Dining on ourselves…

by rsbakker

So I was thinking I would write about the Gee, 20 Something, given that I live a mere two hours away from the epicentre. After reading through the post summit coverage, I was left with the feeling that it amounted to little more than the most expensive political photo-op in Canadian history. Apparently, after spending 25 years kicking the middle-class in the nuts and delivering the worst financial crisis since the Great Depression, it turns out another, even bigger kick in the nuts is exactly what we need.

My primary interest going into the summit was China. I’ve always been mystified by how a community of democratic nations that allows their currencies to float in open markets could allow an authoritarian one that fixes its currency to continue to leverage ever greater trade imbalances. Corporate lobbying? Free trade ideology, so dogmatic that it is pursued even when it’s so obviously one sided?

Of course, the Gee, 20, let China slink about in the safety of the summit shadows.

For the record, I genuinely believe that markets are an incredibly efficient way to distribute commodities, in certain contexts, given certain conditions. I also think we have a pretty good idea what those contexts and conditions are. I find it ironic to the point of inducing migraines, that the promoters of markets – which are so effective precisely because of the way they spontaneously organize communities in ways that solve super-complicated problems of distribution – can be so simplistic as to think that they solve all problems.

Markets require populations with market-amenable traditions. Markets require a plurality of players to propose ‘solutions’ – products – that they can then select between. Markets require robust legislative frameworks to minimize the chances of producing calamitous outcomes. Yet people think they can plant markets in any cultural context and they will magically flourish (think of the Bush administration’s economic reorganization of Iraq). People think that two or three immense corporate bureaucracies (central planning, anyone?) actually constitute genuine competitive markets. People think markets are oracular, that they are a kind of social end, rather than another social means.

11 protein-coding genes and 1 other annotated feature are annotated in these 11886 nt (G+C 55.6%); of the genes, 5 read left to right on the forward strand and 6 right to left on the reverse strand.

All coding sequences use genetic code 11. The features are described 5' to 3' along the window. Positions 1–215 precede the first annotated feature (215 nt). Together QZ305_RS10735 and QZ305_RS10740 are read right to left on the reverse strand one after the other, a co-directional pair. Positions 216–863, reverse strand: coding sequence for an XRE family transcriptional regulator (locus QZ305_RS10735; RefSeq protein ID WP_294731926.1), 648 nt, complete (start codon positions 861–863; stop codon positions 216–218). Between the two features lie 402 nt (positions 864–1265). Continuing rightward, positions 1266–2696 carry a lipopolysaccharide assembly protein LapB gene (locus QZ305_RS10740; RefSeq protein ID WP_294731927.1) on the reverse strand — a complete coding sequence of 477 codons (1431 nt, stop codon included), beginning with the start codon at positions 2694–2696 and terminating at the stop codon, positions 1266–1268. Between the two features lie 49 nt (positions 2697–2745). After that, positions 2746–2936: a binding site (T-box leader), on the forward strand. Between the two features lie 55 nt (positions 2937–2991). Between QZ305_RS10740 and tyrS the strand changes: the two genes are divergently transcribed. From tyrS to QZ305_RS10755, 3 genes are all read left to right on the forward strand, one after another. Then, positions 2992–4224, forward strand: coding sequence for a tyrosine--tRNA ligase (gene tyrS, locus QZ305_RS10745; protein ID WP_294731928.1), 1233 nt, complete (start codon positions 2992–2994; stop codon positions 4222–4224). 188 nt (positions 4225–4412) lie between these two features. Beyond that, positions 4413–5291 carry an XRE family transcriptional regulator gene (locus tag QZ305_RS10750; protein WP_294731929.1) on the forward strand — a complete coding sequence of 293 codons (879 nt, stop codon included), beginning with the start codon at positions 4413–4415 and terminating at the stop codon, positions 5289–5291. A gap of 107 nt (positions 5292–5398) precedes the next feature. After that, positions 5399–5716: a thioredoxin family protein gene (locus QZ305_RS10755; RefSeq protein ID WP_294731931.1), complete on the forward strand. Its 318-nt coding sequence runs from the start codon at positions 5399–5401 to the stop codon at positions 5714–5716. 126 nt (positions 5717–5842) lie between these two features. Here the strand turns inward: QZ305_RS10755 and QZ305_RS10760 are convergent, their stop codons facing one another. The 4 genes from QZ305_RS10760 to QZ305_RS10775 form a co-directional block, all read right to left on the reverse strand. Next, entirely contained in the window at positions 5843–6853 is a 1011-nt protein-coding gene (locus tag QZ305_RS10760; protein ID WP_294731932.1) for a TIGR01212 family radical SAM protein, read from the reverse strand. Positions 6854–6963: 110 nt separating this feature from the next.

Markets do not give a damn. They will starve as blithely and efficiently as they will feed (though when they work for us, their efficiency will generate enough to prevent starvation). They reward bargaining power, not ingenuity or piety or determination (though when they work for us, they will often reward these things with bargaining power). They are every bit as imperfect as that other maligned human institution: the government.

The question with markets, always, is how do we make them work for us.

Am I an ideologue for thinking this?

It flatters English professors to think the world is made of texts, because it renders their specialty the specialty. Likewise, it flatters Economics professors to think the world is made of numbers. But the world is made up of people living their lives working for the benefit of other people. And middle-class prosperity (though it might slit our environmental throat) seems to be a cornerstone of the industrialized world’s success – not ‘GDP.’ Erode that cornerstone, and you erode the foundation of that success. After twenty five years of middle-class stagnation, after twenty-five years of funnelling more and more bargaining power to the upper class, I think it’s high time we cut our losses, and start new experiments with ‘leftist’ economic policies, perhaps resign ourselves to slower, but more evenly distributed growth.

Markets are as good at distributing goods as they are at concentrating bargaining power. Tax the rich now, so that we don’t have to eat them later. Lord knows they’ve been scarfing down all our surplus labour.